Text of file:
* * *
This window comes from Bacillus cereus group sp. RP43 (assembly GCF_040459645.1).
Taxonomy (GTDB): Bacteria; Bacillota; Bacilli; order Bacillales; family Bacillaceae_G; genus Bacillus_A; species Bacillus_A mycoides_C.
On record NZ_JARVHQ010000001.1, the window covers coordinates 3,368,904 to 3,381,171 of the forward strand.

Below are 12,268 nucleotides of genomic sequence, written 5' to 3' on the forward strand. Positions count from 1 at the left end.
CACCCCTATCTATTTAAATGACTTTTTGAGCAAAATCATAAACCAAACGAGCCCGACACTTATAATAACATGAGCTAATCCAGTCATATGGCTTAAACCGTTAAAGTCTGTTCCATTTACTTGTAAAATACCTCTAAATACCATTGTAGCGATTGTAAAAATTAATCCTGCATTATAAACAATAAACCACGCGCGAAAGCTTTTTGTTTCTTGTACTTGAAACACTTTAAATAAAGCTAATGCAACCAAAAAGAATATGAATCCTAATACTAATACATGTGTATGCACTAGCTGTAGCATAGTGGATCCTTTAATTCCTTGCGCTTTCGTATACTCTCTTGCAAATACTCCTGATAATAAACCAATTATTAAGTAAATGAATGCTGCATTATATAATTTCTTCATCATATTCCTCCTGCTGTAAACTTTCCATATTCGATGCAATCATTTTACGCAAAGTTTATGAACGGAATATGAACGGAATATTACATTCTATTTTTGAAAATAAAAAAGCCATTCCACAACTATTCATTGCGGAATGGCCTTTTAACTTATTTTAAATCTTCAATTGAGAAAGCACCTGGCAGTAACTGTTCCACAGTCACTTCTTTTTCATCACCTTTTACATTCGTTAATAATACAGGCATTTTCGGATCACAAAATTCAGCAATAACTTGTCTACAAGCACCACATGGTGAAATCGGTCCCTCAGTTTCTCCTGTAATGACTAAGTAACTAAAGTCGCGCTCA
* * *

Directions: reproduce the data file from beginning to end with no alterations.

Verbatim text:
This window comes from Bacillus cereus group sp. RP43 (assembly GCF_040459645.1).
Taxonomy (GTDB): Bacteria; Bacillota; Bacilli; order Bacillales; family Bacillaceae_G; genus Bacillus_A; species Bacillus_A mycoides_C.
On record NZ_JARVHQ010000001.1, the window covers coordinates 3,368,904 to 3,381,171 of the forward strand.

Below are 12,268 nucleotides of genomic sequence, written 5' to 3' on the forward strand. Positions count from 1 at the left end.
CACCCCTATCTATTTAAATGACTTTTTGAGCAAAATCATAAACCAAACGAGCCCGACACTTATAATAACATGAGCTAATCCAGTCATATGGCTTAAACCGTTAAAGTCTGTTCCATTTACTTGTAAAATACCTCTAAATACCATTGTAGCGATTGTAAAAATTAATCCTGCATTATAAACAATAAACCACGCGCGAAAGCTTTTTGTTTCTTGTACTTGAAACACTTTAAATAAAGCTAATGCAACCAAAAAGAATATGAATCCTAATACTAATACATGTGTATGCACTAGCTGTAGCATAGTGGATCCTTTAATTCCTTGCGCTTTCGTATACTCTCTTGCAAATACTCCTGATAATAAACCAATTATTAAGTAAATGAATGCTGCATTATATAATTTCTTCATCATATTCCTCCTGCTGTAAACTTTCCATATTCGATGCAATCATTTTACGCAAAGTTTATGAACGGAATATGAACGGAATATTACATTCTATTTTTGAAAATAAAAAAGCCATTCCACAACTATTCATTGCGGAATGGCCTTTTAACTTATTTTAAATCTTCAATTGAGAAAGCACCTGGCAGTAACTGTTCCACAGTCACTTCTTTTTCATCACCTTTTACATTCGTTAATAATACAGGCATTTTCGGATCACAAAATTCAGCAATAACTTGTCTACAAGCACCACATGGTGAAATCGGTCCCTCAGTTTCTCCTGTAATGACTAAGTAACTAAAGTCGCGCTCA